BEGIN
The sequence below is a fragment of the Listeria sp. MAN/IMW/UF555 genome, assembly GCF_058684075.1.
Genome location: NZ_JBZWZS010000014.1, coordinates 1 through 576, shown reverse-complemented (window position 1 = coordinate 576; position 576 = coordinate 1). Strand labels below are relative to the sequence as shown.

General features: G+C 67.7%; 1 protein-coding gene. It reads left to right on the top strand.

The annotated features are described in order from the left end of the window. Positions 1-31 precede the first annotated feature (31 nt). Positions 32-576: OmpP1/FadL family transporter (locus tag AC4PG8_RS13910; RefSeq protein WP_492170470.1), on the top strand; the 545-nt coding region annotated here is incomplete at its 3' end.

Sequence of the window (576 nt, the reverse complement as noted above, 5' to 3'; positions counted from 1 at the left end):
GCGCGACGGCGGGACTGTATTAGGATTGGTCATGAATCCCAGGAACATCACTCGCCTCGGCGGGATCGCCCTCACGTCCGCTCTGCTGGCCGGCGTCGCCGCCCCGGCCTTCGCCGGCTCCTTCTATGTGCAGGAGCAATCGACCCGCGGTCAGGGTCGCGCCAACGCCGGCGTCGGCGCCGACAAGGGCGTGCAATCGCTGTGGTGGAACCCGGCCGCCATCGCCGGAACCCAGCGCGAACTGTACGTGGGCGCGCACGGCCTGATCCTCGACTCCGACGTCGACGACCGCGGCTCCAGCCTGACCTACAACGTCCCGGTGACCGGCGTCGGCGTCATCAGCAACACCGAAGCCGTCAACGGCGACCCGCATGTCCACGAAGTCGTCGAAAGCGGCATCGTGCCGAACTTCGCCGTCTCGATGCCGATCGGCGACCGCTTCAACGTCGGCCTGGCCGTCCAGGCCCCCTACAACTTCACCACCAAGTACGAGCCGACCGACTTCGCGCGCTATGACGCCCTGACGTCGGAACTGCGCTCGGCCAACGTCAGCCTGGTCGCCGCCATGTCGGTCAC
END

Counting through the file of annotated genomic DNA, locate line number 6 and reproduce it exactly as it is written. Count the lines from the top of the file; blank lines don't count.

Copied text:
GCGCGACGGCGGGACTGTATTAGGATTGGTCATGAATCCCAGGAACATCACTCGCCTCGGCGGGATCGCCCTCACGTCCGCTCTGCTGGCCGGCGTCGCCGCCCCGGCCTTCGCCGGCTCCTTCTATGTGCAGGAGCAATCGACCCGCGGTCAGGGTCGCGCCAACGCCGGCGTCGGCGCCGACAAGGGCGTGCAATCGCTGTGGTGGAACCCGGCCGCCATCGCCGGAACCCAGCGCGAACTGTACGTGGGCGCGCACGGCCTGATCCTCGACTCCGACGTCGACGACCGCGGCTCCAGCCTGACCTACAACGTCCCGGTGACCGGCGTCGGCGTCATCAGCAACACCGAAGCCGTCAACGGCGACCCGCATGTCCACGAAGTCGTCGAAAGCGGCATCGTGCCGAACTTCGCCGTCTCGATGCCGATCGGCGACCGCTTCAACGTCGGCCTGGCCGTCCAGGCCCCCTACAACTTCACCACCAAGTACGAGCCGACCGACTTCGCGCGCTATGACGCCCTGACGTCGGAACTGCGCTCGGCCAACGTCAGCCTGGTCGCCGCCATGTCGGTCAC